[ 09-01-2001: Message edited by: Billy Mott ]

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  • ggtruckie
    replied
    Strongly believing that there isn't someone inside ins't enough, unless you are 100% sure or there is no chance of a victim surviving than u can write off an interior attack. Untill that point every effort should be made to search, even if you cannot search the entire area. at least search what you can even if it is just ten feet into the doorway. But however when it comes to a commercial building that is at the point of being writin off because there isnt much you can do, dont risk anything. You can always reevaluate it later and send people in if it is safe. But Billy is right i think, there are some stratigies that we dont want the general public to be aware of.

    Leave a comment:


  • RRR
    replied
    Billy Mott, I guess you didn't really get my point but that's okay it's hard to get them at times unless talking to someone. My family has two businesses and a share in a large commercial structure and I'm an insurance agent, so we like to see damage to a minimal.

    It just seems that sometimes where there is no life at risk, such as in commercial fires where it is strongly believed no one is inside, things are maybe risked or pushed just a little much, such as with interior attacks sometimes. With a residential fire, with the usually higher possiblilty of occupancy, go at it and get those people out.

    Leave a comment:


  • Billy Mott
    replied
    I hope I'm not misunderstanding your point but here goes. I don't know what town you work for but I think you don't want your opinion to get out to to many of the business owners. If I was to hear that all commerical business's stand a ZERO chance of survivial when fire breaks out I'm afraid that I would have to move my business to the other side of the town line. Every taxpayer deserves a to expect that his livelyhood will be protected. I guess you think that all Mom and Pop stores carry sufficient insurance to rebuild their property after a total loss. Guess again, then take another guess at how many business's both large and small can afford the same. So unless your district is very well off tax base wise from residential homes and/or you don't want anymore present or future commercial business in your area you might want to talk this idea over with your Chief and the town council.

    Leave a comment:


  • Does the fire service, in general, risk safety too much at commerical fires?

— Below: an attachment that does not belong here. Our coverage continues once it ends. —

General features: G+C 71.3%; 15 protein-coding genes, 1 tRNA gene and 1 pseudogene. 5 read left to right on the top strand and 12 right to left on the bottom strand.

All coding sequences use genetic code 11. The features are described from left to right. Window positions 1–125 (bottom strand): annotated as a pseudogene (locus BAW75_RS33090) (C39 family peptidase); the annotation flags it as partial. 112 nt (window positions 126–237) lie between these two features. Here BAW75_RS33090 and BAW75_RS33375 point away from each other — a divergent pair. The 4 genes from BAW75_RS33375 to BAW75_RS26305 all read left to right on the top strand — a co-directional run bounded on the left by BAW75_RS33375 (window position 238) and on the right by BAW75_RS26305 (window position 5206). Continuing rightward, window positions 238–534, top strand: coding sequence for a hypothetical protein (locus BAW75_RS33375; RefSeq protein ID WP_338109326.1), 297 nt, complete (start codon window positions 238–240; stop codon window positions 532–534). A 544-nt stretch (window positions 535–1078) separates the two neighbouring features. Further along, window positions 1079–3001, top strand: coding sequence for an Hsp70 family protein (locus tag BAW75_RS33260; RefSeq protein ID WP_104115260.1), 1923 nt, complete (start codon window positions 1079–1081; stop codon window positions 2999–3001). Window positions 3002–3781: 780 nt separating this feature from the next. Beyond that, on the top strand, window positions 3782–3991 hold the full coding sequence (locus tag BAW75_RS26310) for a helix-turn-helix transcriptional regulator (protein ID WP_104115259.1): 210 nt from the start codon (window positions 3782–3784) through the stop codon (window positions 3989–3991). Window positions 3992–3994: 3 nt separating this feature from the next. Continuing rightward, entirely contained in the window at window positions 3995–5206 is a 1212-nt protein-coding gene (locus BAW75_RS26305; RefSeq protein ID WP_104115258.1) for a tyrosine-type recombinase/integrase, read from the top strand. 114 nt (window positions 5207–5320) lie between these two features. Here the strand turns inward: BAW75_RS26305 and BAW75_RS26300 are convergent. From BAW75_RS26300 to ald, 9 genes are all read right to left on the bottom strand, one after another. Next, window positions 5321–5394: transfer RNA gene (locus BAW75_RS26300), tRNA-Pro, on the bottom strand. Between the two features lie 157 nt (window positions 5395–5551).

Regarding commercial structure fires with absolutely no indication of persons inside:

    I know that an interior attack won't be initiated if it appears too dangerous, and if one is initiated and conditions later appear to becoming too unsafe, firefighters are then pulled out.

    With these thoughts set aside, I believe that in the big picture of things, the fire service in general may often be too aggressive when fighting commercial structure fires.

    I am cautious and pretty level headed but have probably risked more than really needed even though the conditions for an interior attack appeared good enough. But you never really know when a ceiling is going to come down, or there will be a hole in the floor. (I know its part of the job). And how many of these commercial structures ended up being torn down anyway?
    ( I know taxpayers pay for fire service and you have to try to put fires out, and that insurance companies set their rates based on level of service, and water supply).

    Firefighters must conduct fireground operatons with thought, proceed as conditions dictate, and with safety in mind but it seems that saving the higher risks for residential dwellings is something that maybe should be done a little more?

    Do we need to resist the tempation to go inside even if it appears safe enough, and just concentrate even more often on an exterior attack and protect the exposures?

    I know people will say ever situation is different but you know what I mean. There is that moment in time at a working commercial structure fire when it seems okay to go in (usually when you first get there of course), you know it might not be too long before you and your buddy on the line will be pulling yourselves out anyway, but should you really be going in? Is it really worth it?

    Has the past given the firefighter a history that portrays such strength, toughness, and bravery (and rightly so), that society has high expectations of firefighters and then this pushes us a little to risk more than really needed? Should we ease off more at commerical fires and save the more aggressive, and offensive attacks, for residential fires (don't worry, I know the old cliches: every situation is different, every fire is different, etc.)?


    [ 09-01-2001: Message edited by: RRR ]

    [ 09-01-2001: Message edited by: RRR ]